But in Norway it is completely different. The winters can be long, the nights too (especially in the North of Norway) and then you never know what spring and summer will be like. In summer in Marseille, we know for sure that tomorrow will be just as sunny and warm as it was today. That I can wake up and hop in my bathing suits without looking out the window or checking the weather forecast. That the winter clothes are deep in my closet and will not come out until next November. But in Norway one can never be sure, even in mid-July or August, that it will equally warm and sunny every day.
So Norwegians have learned to seize the moment. The moment, in the summer, when the sun is warm enough to go lie in a park or on an island and bathe, or the one you can wear a light dress or shorts. The moment, in the winter, where there is enough snow to go skiing with your friends or your kid or your dog and enjoy some waffles in a hytte on the way.
Seize it because tomorrow it might be rainy and grått and you might have to get your autumn jacket out of your cupboard and say good bye to the summer for this year (and it’s July!!). So for the all these uncertain times Norwegians need other forms of warmth to hold on to: tequila (or gin and tonic, or aquavit) and koselighet. It is like an inner summer that Norwegians create for themselves to feel like it’s warm all year long no matter the circumstances.

Another option is to think that Norwegians, not being culturally raised to express their feelings too much, made up a single word to express all at once love, friendship, comfort, trust, and most of all happiness. So practical!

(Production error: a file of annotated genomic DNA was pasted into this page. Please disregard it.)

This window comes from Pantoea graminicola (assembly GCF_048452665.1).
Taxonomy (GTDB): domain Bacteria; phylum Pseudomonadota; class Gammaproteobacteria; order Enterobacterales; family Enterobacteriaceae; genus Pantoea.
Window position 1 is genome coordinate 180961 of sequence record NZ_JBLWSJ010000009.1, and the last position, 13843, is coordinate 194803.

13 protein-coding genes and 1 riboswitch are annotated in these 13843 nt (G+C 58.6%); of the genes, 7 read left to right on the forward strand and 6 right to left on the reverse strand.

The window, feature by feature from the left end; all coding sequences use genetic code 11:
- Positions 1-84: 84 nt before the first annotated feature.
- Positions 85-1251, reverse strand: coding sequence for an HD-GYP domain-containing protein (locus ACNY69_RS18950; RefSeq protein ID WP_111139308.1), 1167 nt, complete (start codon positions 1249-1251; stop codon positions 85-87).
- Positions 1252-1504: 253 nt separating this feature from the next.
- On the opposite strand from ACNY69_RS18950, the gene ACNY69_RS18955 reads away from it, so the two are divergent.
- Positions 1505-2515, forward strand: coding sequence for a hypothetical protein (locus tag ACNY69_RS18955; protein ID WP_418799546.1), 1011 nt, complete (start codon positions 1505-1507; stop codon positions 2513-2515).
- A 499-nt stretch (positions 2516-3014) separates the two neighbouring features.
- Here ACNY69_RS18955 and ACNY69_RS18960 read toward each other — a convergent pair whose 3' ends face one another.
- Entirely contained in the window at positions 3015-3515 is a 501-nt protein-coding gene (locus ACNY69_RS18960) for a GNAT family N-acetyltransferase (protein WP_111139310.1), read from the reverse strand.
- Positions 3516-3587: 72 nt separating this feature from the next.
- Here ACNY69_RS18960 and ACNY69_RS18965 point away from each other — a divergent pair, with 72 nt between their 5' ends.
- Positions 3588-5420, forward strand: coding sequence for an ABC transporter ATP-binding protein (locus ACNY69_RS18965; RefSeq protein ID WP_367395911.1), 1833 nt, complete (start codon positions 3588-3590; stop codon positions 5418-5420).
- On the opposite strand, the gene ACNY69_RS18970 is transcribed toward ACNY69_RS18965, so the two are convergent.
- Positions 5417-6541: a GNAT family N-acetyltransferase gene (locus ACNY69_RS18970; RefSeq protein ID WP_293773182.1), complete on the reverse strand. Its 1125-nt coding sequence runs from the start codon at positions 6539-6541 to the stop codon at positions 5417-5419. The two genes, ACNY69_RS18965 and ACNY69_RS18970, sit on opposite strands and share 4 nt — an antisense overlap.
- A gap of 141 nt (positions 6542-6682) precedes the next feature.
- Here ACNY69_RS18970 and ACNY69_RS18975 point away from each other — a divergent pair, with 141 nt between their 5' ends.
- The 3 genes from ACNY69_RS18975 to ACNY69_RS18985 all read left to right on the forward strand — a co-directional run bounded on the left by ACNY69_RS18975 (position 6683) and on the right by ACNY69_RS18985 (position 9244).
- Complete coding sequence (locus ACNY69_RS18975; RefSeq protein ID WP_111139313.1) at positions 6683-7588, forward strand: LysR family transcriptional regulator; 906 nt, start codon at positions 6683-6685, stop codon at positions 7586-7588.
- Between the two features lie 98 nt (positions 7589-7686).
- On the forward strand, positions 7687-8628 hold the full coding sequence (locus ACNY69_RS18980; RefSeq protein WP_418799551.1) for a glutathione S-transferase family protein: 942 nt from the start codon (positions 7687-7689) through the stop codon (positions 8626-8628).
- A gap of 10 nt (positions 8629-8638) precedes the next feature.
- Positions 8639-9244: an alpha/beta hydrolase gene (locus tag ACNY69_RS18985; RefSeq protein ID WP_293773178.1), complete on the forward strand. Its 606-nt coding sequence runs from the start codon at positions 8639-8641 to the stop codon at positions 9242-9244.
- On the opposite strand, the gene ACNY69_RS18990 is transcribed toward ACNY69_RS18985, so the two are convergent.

So now let’s count your points on the koselig scale: you invited people over for dinner and you didn’t light candles? You definetely lost at least 2 points on the koselig scale.
But then the next sunday you made waffles (not from a box please, you made the dough yourself), that you served with a homemade jam with berries that you picked yourself in the forest next to your hytte. (I know, it’s getting tough to live up to this standard for foreigners who could start picking unripe multer thinking this pink fruit looks kind of like a rasberry or a kind of blackberry – yes it happened to me – and who don’t have a hytte). But congratulations, you’ve just won 3 points on the koselig scale.

You came back from a day of skiing and sweating in Nordmarka with your partner and offered him or her an ice tea and a doughnut? Minus 3 points on the koselig scale. Then turned on the heater and left the fire-place empty because it’s much easy to just switch a button on than to actually make a fire. Minus 2 again points on the koselig scale: you were supposed to offer him/her a warm chocolate with pepperkaker left from your Christmas baking session, put wood in the fire place and crash on the sofa with him/her watching the fire light up in silence, still wearing your sweaty ullundertøy.

You scored very low on the koselig scale? Do not worry, this concept is one of the easiest things to learn about Norwegian culture and after living here a while you will willingly light candles to see some warm light and offer warm socks to your guests for all of you to cuddle around the fire on a snowy december evening. Ah, så koselig.

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199 thoughts on “How to make things “Koselig”?

  1. Haha, you nailed it. Us norwegians can be pretty weird. I would say koselig is everything “extra” you do to either set the mood or to make someone happy/comfortable. It’s something that is not always expected from you, but is always very much appreciated by the other person.